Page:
Film: Puppet show

The multiple faces of ‘Anomalisa’

By Richard von Busack

A straight-up Kickstarter-funded anomaly, Anomalisa, by Charlie Kaufman (with co-director Duke Johnson) is touching but transitory. In Cincinnati in 2005, Michael (voiced by David Thewlis) comes to the Hotel Fregoli to address a convention; he’s the author of the bestselling customer-service book How May I Help You Help Them? This expert in the technology of smiling self-effacement is, in a word, miserable—“I think I have a psychological problem,” he confesses to a woman whom he dropped hard 10 years previously for no reason. After he has an anxiety attack that wakes up some of the guests, Michael goes drinking in the hotel bar with two female fans—a big and bawdy blonde Emily and her shy pal Lisa, voiced by a very endearing Jennifer Jason Leigh.

That Michael and Lisa will end up together is plain—Michael needs her, and she is longing to be needed. She has one more attractive quality: Her salient feature is that she sounds different than anyone else. (All voices in the film that aren’t performed by Leigh and Thewlis are done by Tom Noonan, whether the characters are male or female). A clue: The Hotel Fregoli is named after the psychiatric term a “Fregoli Delusion”—the belief that every stranger you encounter is actually someone you know, in disguise.

There has been some fretting on the Internet about why a movie lacking in cartoony squash and stretch was done in the animated format. Animation usually equals exaggeration, but the lively art can be used for the reverse: As a way of removing nuance and facial expression, leaving the viewer with more questions to solve. Is Michael’s neurosis self-delusion? Is he just one more prowling married man exaggerating his melancholy, in hopes of attracting girls? Are his terrors and nightmares reflections of his guilt for straying from his wife?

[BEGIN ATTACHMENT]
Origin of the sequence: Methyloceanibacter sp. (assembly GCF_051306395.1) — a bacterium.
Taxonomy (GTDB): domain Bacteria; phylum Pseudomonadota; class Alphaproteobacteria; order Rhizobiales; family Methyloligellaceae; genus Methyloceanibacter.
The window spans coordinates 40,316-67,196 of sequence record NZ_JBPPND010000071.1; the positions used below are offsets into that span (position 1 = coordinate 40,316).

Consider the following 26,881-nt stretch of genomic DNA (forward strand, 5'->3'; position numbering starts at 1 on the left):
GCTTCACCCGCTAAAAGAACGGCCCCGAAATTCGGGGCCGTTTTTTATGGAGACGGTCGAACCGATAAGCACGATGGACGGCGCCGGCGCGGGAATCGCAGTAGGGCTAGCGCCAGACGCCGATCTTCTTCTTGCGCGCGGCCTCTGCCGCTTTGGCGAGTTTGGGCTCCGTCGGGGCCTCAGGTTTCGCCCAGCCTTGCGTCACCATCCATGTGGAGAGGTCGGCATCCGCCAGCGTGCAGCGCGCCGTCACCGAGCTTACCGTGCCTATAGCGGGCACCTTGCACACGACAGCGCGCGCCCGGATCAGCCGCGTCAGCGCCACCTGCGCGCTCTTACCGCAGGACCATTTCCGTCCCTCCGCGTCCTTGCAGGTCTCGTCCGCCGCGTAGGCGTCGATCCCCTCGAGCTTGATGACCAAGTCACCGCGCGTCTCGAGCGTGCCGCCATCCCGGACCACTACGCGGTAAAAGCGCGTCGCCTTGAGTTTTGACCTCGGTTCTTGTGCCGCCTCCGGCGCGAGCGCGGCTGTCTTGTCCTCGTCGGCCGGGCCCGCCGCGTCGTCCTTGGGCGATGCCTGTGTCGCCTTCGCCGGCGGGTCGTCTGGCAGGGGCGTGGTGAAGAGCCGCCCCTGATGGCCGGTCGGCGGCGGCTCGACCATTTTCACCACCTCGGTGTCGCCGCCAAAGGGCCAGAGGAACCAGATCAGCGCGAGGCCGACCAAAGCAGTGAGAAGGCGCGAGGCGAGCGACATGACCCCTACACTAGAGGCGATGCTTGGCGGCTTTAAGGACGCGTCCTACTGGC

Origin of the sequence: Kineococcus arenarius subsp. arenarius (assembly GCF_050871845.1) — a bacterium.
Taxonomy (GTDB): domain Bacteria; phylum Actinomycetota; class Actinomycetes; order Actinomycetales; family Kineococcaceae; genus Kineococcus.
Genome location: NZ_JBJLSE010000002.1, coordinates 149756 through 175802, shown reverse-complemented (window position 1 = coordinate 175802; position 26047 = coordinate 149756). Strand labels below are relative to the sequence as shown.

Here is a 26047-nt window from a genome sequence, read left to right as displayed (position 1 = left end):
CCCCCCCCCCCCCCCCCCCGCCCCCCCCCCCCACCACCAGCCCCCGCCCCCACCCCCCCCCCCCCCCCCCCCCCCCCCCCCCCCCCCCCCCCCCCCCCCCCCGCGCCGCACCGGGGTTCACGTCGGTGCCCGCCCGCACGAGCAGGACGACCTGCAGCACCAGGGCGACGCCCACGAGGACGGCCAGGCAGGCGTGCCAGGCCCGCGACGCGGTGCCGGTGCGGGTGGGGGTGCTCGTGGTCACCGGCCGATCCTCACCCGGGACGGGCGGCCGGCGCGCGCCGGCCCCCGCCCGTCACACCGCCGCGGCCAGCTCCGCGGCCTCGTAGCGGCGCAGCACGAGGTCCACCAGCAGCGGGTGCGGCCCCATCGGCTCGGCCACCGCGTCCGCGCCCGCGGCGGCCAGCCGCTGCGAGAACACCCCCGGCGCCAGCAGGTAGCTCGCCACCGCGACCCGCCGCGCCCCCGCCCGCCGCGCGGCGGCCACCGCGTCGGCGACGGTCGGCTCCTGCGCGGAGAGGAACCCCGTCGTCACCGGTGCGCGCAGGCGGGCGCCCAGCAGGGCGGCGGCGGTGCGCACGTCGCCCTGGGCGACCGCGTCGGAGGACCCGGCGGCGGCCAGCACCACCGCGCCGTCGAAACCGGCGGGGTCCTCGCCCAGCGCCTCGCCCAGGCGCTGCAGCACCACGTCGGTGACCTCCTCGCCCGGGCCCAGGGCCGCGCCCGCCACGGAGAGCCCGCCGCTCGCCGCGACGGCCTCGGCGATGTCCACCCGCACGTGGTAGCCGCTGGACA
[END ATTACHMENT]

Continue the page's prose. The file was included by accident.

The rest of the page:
But will you really want to find out? There are passages in Anomalisa as adroit as the best of Kaufman’s daydreamy scripts, such as Adaptation, and Being John Malkovich. The delicacy of touch and focus is visible throughout. Odd that one of the most tender lovemaking scenes of the year involved puppets—seen in their anatomically correct, awkward coupling a decent distance away from the bed.

But as per Lost in Translation, this is a story that might be more keen to a celebrity than a film audience. Michael’s problems as an Englishman in a too aggressively friendly, too insanely cheerful America are, in essence, a famous person’s complaints about the price of fame. It’s the old story of flinching through all the unwanted attention, like raw oysters shivering under the lemon juice.

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